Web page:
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A cappella thrives by the Great Lakes

Michigan State University’s Ladies First commands the Auditorium Theatre on March 4 at the Great Lakes semifinals of the International Competition of Collegiate A Capella. COURTESY/GRACE VEENSTRA

BY ERIN BEN-MOCHE
OU News Bureau

Twenty-one years ago, the a cappella company Varsity Vocals created a competition that more than 300 groups now participate in — The International Competition of Collegiate A Cappella.

A cappella is broken into nine regions, then bracketed down to the top 10 groups. The final 10 from around the world compete at finals in New York City.

The Great Lakes region includes Illinois, Wisconsin, Ohio and Michigan. This year, Michigan dominated in size at semifinals.

“I’ve been saying for years that Michigan is a hotbed for interesting, high-level scholastic a cappella and the Great Lakes Semifinal proved just that,” said Emily Flanders, a producer for the Great Lakes region. “The sheer level of talent from Michigan was overwhelming and each group was distinct from one another in arranging styles, performance and choreography.”

Five mitten groups ventured to Chicago on March 4: Ladies First from Michigan State University, Gold Vibrations from Oakland University, Euphoria from Grand Valley State University, and Maize Mirchi and Amazin’ Blue from the University of Michigan. It is rare to see 50 percent of the competition represented by Michigan schools.

“We compete in ICCA for a multitude of reasons, the biggest reason being that it’s a lot of fun,” said Noah Hubbard, vice president of Gold Vibrations.

“It’s super cheesy and corny but there are moments in each of our songs when done right it makes the whole room lift. Looking around and seeing everyone else in the group feel that, too, it’s impossible not to be proud.“

Gold Vibrations won the Great Lakes semifinals in 2016 and represented Michigan by performing at the Beacon Theatre in New York City. This year, Voices in Your Head from the University of Chicago advanced to Finals.

Although Gold Vibrations is the only a cappella group on its campus, other universities have multiple groups. U of M had two groups competing this year at semis out of 16 active on campus. One of them, the coed Maize Mirchi, celebrated its 10-year anniversary this year.

“A very important facet of (Maize) Mirchi is our tie to the South Asian culture. We strive to maintain a healthy balance between high quality performance and authentic sound,” said business manager Ellie Olds. “Additionally, this group is a true family. Each and every individual person in this group makes us what we are today.”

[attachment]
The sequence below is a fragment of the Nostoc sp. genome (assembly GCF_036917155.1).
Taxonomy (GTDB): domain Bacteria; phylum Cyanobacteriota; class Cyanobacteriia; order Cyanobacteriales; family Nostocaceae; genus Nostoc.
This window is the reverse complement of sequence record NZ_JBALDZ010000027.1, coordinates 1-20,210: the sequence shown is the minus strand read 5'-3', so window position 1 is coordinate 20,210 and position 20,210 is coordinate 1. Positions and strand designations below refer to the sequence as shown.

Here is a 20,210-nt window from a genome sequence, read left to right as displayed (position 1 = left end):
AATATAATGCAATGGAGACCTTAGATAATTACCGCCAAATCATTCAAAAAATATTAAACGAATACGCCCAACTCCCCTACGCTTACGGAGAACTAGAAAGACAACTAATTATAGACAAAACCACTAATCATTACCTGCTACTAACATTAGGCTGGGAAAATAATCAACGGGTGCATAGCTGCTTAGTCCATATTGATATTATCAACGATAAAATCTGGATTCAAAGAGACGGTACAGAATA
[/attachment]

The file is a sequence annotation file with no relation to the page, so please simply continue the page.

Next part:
U of M’s Amazin’ Blue won an award for best choreography and placed second overall with a score of 393 out of 465.

Four of the five groups competing from Michigan were coed. Ladies First was the only Michigan all-female group. The 16 MSU women have previously competed in the semifinals and have released five albums.

“I am most proud of seeing women of all ages connect with our music,” said Ladies First music director Ewurama Appiagyei-Dankah. “We love to inspire other women in such a powerful way, and it’s something our whole group realizes we have the ability to do.”

Michigan groups have advanced to semifinals and finals for the past five years, but GVSU’s Euphoria experienced semifinals for the first time.

“Euphoria made a big step this year and decided to put a huge focus on competitions,” said Jack Phillipson, music director for Euphoria. “We had done ICCA in the past, but 2017 was the first time we put all of our energy toward competition and it paid off.

“As music director, I would say that I am most proud of the passion and trust that each and every member of Euphoria has.”

A cappella has grown in popularity over the years. Many of the Michigan groups can be heard on iTunes and Spotify and are featured on Varsity Vocals “Best of Collegiate A Cappella” album.

“Singing is so universal. No matter our backgrounds, creeds or beliefs, we can all sing,” Flanders said. “I think that watching a group of young people create and move together in harmony is beautiful. It’s potential, limitless. A cappella taps into all of that, and, when done well, is pretty amazing.”

Erin Ben-Moche is on the executive board for Gold Vibrations A Cappella and participated in the International Competition of Collegiate A Cappella this year.

 

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Posted by on Mar 21 2017. Filed under Featured article, Michigan. You can follow any responses to this entry through the RSS 2.0. You can leave a response or trackback to this entry

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